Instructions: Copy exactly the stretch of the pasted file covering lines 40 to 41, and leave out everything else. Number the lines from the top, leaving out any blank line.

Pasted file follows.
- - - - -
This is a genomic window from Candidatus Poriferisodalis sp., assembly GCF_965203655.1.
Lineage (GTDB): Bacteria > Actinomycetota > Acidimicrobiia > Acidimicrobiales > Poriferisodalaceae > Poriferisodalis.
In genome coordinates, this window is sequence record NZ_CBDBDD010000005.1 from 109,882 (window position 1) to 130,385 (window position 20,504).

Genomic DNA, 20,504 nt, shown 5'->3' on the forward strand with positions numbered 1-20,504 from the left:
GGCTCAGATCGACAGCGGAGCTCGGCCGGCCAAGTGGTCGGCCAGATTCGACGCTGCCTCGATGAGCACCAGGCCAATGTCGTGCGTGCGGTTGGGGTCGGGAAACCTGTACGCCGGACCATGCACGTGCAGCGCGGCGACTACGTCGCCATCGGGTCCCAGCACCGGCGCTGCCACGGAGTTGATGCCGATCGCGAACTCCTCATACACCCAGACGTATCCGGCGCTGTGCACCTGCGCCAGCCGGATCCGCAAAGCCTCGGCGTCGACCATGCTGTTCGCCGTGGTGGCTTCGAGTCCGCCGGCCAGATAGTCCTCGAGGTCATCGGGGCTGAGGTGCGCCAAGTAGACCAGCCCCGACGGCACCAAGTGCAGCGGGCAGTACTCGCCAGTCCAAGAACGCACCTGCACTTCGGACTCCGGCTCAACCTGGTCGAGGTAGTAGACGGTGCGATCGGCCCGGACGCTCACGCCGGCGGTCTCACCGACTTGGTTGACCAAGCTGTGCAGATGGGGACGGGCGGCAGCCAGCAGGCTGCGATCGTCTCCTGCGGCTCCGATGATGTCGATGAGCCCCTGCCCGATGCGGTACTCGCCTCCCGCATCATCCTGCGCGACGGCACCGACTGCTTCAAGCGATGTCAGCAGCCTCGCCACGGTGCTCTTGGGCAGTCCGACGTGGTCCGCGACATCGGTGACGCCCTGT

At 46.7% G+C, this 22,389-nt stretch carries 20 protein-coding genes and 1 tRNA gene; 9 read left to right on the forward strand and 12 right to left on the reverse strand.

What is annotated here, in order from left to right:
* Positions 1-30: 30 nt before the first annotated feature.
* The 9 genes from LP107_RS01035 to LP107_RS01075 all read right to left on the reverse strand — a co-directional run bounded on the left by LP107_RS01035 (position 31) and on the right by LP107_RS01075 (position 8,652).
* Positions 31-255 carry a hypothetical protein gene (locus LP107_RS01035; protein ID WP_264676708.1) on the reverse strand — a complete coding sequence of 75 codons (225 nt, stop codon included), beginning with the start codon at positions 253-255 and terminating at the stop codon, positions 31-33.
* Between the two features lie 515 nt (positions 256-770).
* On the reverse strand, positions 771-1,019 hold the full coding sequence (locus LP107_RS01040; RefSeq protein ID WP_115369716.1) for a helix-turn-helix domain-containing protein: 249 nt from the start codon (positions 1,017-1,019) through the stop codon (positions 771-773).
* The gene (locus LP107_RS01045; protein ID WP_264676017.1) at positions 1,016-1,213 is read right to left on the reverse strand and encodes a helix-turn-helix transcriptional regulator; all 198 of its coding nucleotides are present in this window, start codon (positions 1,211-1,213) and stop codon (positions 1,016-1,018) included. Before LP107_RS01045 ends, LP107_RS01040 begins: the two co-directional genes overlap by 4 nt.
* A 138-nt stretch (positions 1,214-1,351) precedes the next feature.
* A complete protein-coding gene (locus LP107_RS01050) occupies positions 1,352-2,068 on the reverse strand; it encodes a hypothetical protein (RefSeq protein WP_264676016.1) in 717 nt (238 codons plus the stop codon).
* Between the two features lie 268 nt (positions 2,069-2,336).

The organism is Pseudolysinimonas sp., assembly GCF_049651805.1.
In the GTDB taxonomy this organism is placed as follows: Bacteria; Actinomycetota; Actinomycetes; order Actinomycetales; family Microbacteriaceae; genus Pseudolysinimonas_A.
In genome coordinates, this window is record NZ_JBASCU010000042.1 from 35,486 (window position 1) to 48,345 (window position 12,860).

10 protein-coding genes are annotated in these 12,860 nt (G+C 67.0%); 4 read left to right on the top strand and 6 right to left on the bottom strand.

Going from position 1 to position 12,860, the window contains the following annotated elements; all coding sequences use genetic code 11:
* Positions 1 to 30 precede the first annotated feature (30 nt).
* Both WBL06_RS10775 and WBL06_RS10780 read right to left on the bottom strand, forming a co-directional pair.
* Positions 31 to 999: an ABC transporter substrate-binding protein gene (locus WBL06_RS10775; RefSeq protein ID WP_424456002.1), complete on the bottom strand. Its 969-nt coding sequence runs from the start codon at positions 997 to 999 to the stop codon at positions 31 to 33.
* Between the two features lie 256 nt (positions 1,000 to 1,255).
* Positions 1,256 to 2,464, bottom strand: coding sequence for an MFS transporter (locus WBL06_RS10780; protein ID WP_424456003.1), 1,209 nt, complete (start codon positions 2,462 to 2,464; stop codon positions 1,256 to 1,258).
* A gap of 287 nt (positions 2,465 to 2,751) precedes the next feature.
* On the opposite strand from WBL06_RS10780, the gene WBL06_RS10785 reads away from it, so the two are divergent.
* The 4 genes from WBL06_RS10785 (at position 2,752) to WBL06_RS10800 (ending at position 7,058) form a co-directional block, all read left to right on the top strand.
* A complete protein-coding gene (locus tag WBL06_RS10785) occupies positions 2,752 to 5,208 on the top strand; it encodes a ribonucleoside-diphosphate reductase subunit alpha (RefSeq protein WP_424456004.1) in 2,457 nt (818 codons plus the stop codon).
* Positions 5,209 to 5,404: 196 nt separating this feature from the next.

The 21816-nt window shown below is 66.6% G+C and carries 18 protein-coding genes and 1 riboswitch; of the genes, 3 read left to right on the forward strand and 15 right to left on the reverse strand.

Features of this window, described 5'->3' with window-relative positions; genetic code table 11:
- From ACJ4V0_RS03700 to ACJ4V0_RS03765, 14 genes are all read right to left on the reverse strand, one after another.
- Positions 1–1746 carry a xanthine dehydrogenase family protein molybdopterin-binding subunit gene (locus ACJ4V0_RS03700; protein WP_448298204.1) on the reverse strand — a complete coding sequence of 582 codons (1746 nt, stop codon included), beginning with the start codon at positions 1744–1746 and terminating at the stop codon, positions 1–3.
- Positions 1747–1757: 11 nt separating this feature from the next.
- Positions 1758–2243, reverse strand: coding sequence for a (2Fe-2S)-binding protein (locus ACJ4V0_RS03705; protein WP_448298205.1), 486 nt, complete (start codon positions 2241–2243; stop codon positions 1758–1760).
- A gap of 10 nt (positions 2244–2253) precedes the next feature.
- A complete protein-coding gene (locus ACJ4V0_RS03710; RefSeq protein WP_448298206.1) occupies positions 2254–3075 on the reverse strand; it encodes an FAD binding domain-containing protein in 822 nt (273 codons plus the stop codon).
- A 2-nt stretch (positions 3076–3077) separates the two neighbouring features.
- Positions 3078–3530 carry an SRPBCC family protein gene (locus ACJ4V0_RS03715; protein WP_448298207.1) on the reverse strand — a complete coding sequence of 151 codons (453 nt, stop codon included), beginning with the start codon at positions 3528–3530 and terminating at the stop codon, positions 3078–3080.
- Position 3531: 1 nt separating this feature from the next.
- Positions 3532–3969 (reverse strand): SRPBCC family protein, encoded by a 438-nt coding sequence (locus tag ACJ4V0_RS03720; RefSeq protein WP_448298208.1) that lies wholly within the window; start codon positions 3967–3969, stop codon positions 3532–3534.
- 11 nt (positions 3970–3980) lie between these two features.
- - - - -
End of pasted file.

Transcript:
- A 2-nt stretch (positions 3076–3077) separates the two neighbouring features.
- Positions 3078–3530 carry an SRPBCC family protein gene (locus ACJ4V0_RS03715; protein WP_448298207.1) on the reverse strand — a complete coding sequence of 151 codons (453 nt, stop codon included), beginning with the start codon at positions 3528–3530 and terminating at the stop codon, positions 3078–3080.